The Gazetteer for Scotland is a vast geographical encyclopaedia, featuring details of towns, villages, bens and glens from the Scottish Borders to the Northern Isles. The first comprehensive gazetteer produced for Scotland since 1885, it includes tourist attractions, industries and historical sites, together with histories of family names and clans, biographies of famous Scots and descriptions of historical events associated with Scotland. The network of connections between all of these entries makes this gazetteer unique. Visitors will also find included the text of Groome's 19th Century Ordnance Gazetteer of Scotland in the entries to provide a historical perspective.

Related Resources

Census for the Parish of Stow, 1801
The Stow parish census of 1801 is one of the few local returns to survive from the date when the official census of Great Britain was inaugurated. It is therefore a small but significant piece of Scottish demographic history. It is also a unique source which perfectly complements the description of the parish to be found in the First or 'Old' Statistical Account.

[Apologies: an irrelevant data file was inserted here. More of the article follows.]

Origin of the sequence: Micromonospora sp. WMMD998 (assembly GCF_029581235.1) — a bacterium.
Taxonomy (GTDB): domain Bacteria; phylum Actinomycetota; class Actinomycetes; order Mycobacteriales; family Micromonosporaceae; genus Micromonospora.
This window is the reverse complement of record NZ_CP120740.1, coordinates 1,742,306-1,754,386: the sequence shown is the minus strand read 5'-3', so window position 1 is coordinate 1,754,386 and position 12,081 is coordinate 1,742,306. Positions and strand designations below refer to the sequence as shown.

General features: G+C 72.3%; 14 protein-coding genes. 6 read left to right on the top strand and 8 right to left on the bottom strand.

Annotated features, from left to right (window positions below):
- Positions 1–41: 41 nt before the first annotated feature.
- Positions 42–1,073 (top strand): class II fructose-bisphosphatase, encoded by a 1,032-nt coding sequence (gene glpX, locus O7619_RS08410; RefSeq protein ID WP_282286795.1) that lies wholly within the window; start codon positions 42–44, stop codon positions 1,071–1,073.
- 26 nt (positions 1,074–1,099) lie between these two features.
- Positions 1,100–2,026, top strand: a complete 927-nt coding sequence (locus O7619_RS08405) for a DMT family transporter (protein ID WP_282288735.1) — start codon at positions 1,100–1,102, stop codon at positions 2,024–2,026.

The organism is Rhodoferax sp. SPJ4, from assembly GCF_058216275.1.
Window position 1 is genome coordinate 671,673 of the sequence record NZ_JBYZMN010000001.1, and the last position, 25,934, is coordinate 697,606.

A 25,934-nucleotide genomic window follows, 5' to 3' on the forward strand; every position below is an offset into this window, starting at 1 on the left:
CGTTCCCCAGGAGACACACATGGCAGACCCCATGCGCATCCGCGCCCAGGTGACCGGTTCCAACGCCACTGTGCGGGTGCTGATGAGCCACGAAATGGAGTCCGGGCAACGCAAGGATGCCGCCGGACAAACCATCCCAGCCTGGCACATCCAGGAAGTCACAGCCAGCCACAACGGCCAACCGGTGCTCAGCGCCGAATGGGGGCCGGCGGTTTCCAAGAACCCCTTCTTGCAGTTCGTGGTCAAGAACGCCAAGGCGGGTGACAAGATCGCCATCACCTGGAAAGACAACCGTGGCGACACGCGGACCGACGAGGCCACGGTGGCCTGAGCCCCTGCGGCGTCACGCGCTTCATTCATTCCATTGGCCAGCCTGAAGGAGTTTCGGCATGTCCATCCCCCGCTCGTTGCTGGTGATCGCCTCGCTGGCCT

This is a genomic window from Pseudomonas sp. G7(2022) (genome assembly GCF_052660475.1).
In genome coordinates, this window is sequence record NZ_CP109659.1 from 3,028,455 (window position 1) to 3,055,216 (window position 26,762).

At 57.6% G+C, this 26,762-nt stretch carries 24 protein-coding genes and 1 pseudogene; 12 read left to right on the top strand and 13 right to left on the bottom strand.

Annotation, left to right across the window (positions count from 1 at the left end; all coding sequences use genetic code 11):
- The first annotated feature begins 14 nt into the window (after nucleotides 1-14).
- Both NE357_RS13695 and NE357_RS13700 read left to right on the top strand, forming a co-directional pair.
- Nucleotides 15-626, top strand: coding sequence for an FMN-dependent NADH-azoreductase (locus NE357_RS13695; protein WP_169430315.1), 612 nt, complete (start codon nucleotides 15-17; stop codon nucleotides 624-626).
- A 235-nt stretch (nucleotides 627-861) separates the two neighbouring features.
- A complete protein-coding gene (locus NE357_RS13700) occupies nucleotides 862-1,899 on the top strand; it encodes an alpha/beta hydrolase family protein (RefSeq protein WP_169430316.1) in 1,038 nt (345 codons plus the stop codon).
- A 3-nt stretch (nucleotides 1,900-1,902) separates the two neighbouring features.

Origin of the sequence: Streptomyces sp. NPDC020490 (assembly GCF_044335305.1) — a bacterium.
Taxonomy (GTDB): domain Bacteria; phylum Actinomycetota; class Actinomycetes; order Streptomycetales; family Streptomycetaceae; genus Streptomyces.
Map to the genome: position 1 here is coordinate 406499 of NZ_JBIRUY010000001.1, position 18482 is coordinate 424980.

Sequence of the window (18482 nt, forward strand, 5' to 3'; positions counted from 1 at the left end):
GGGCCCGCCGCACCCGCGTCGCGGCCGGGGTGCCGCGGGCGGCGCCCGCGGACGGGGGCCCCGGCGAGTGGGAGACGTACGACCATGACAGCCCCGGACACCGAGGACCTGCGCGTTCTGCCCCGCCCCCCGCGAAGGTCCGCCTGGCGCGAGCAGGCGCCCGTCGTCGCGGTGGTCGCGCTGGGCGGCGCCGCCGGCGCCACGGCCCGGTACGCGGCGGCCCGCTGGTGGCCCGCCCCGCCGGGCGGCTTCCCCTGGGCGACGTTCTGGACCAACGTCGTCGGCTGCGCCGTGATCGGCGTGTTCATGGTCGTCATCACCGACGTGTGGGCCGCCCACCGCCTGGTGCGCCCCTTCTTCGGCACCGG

The Statistical Account and the Stages of Society: An Introduction to Sir John Sinclair's Specimens of Statistical Reports (1793), by Richard B. Sher
An introduction (2005) to Sir John Sinclair's Specimens (1793) by Richard B. Sher, Distinguished Professor of History at New Jersey Institute of Technology and Rutgers University, Newark.
Sir John Sinclair. Specimens of Statistical Reports. London, 1793.
Through his Specimens of Statistical Reports published in London in 1793, Sir John Sinclair hoped to procure a Statistical Account of England on which he intended that the English clergy and the Board of Agriculture should co-operate. In the Specimens he selected individual parishes from the First Statistical Account of Scotland to illustrate the progress of human society from the pastoral state to that of luxury. The work was also translated into French as Prospectus d'un ouvrage intitul: Analyse de l'tat politique d'Ecosse, d'aprs les rapports des ministres de chaque paroisse.